Saturday, June 02, 2007

Kill Me Now


[Before Dinah inserts this I'll do it myself. Click here to comment on Double Billing. I've decided I should change the name of my story to Double Celling.]

I've been neglecting the blog horribly lately and I apologize. I have no excuse except to say that I've been either out of town or pleasantly distracted. I'm back now.

The thing that got me blogging again was the news report that Jack Kevorkian has been released from prison. As Dinah would put it, that's a Clinkable topic if there ever was one.

The idea of physician-assisted suicide began historically in the idea of informed consent. Usually treatment decisions are made by competent patients after proper informed consent. Medical decision-making for incompetent patients is sometimes made by third parties using something called a "substituted judgement" model, meaning that the decision-maker makes a choice that is consistent with what the patient would have wanted if he had been competent. In 1976 the New Jersey Supreme Court decided that substituted judgement could also be used when the medical decision involved life-sustaining procedures. See In Re: Quinlan for details.

In 1990 the U.S. Supreme Court decided Cruzan v. Director (497 U.S. 261). Nancy Cruzan was in a persistent vegetative state and her parents asked the hospital to remove the parental nutrition and fluids that she was receiving. The hospital refused to do so without a court order. Cruzan didn't have a living will, although Missouri had a statute providing for this. She had previously made statements to housemates that she would not want to live under these circumstances. The trial court ruled that the treatment could be removed, but the state supreme court reversed this because they felt that Cruzan's statements to housemates did not rise to the level of the "clear and convincing" evidence required under the living will statute. Thus, the Supreme Court stepped in. This was a case of high national interest---at least 17 amici briefs were filed by religious, medical and right-to-life organizations. At issue was the question of whether or not the incompetent patient's wishes---what the patient would have wanted if competent---had to be proven to a level of clear and convincing evidence. The Supreme Court found that this standard was appropriate, and also clearly stated for the first time that incompetent patients had a right to refuse life-sustaining treatment.

Now we get to physician-assisted suicide. Previously the issue was the withdrawal of care. Now we come to the idea of permissively providing a means to die. Quite a different scenario indeed. The two cases relevant to this are Vacco v. Quill and Washington v. Glucksberg. It was clear that physician-assisted suicide was a new legal issue emerging on both the East and West coasts, so the Supreme Court waited for the cases to percolate up their respective appellate systems and decided them together.

Vacco is a 1997 case arising from New York in which three physicians claimed that it was appropriate to provide a means of suicide for patients wishing to end their lives. In New York there was a law against helping someone commit suicide. The physicians alleged that there was no difference between withholding life-sustaining treatment and providing a means of death, and that banning this was a violation of due process and equal protection. The Supreme Court disagreed: "Logic and contemporary practice support New York's judgment that the two acts are different, and New York may therefore, consistent with the Constitution, treat them differently."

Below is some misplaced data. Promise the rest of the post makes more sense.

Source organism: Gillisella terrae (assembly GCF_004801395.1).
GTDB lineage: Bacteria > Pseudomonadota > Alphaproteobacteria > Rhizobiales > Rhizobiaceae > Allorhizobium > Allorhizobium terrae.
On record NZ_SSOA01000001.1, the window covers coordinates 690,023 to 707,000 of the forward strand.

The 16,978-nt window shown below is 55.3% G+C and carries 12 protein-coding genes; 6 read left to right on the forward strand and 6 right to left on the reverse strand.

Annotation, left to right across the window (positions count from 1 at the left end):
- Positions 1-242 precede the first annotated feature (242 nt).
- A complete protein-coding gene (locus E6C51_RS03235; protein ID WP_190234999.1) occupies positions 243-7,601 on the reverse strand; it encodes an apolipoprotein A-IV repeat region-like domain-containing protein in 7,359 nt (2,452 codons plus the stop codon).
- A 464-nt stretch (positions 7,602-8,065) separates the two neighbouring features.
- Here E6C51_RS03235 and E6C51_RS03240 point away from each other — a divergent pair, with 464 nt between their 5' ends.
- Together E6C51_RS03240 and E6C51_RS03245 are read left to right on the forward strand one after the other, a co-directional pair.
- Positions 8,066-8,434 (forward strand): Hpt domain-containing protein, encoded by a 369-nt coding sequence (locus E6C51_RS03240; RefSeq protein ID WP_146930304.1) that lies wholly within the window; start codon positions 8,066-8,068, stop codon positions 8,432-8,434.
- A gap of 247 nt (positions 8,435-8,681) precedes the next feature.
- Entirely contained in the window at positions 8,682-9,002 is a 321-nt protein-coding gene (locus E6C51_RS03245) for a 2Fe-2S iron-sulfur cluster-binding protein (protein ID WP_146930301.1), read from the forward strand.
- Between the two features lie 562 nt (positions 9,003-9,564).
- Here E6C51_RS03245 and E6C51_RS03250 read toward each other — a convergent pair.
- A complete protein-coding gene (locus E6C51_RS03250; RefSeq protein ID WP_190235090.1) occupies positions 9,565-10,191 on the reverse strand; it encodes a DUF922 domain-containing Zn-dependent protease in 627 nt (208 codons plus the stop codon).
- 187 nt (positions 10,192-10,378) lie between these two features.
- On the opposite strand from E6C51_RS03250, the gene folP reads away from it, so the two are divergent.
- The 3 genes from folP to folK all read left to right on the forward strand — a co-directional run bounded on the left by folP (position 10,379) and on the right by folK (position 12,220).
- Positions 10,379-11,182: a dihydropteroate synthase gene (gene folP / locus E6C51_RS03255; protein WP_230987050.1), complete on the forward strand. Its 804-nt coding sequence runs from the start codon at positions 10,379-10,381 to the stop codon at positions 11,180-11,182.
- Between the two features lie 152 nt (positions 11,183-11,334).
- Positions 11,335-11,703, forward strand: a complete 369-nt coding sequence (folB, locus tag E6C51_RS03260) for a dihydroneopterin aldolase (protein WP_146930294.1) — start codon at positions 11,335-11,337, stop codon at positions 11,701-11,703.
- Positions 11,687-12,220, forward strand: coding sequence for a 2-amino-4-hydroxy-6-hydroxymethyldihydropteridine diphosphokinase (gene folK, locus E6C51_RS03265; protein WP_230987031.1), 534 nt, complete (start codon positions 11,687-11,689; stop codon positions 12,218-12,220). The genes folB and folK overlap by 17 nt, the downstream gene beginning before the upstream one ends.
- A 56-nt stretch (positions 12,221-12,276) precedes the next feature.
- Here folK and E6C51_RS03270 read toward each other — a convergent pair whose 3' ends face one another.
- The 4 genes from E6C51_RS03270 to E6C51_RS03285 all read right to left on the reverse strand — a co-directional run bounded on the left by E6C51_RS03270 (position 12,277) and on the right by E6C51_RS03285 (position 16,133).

In Glucksberg four physicians and three terminally ill patients posed essentially an identical argument: that Washington's ban on assisted suicide was a violation of equal protection. Again, the Supreme Court disagreed stating that to overturn this law would go against decades of legal tradition and the prevailing policies of most U.S states. The Court also expressed concern about the potential consequences of such a decision:

"These interests include prohibiting intentional killing and preserving human life; preventing the serious public health problem of suicide, especially among the young, the elderly, and those suffering from untreated pain or from depression or other mental disorders; protecting the medical profession's integrity and ethics and maintaining physicians' role as their patients' healers; protecting the poor, the elderly, disabled persons, the terminally ill, and persons in other vulnerable groups from indifference, prejudice, and psychological and financial pressure to end their lives; and avoiding a possible slide towards voluntary and perhaps even involuntary euthanasia."

In summary, there is presently no constitutional right to assisted suicide. States are left free to ban or regulate this as they see fit. Oregon has a law allowing assisted suicide, the Death With Dignity Act.

And now for the correctional twist. (C'mon, you know there had to be one.) In our last podcast, Forced Treatment, we talked about physician participation in executions. For those of you who like to meditate on ethical dilemmas, comment on this: Considering the information presented here, what do you think about death row inmates who competently waive their right to appeals and volunteer for execution? As a matter of law, should physicians be allowed to participate in this?

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And thanks to OmniBrain for putting up the cat picture. It was just the thing I needed for this post.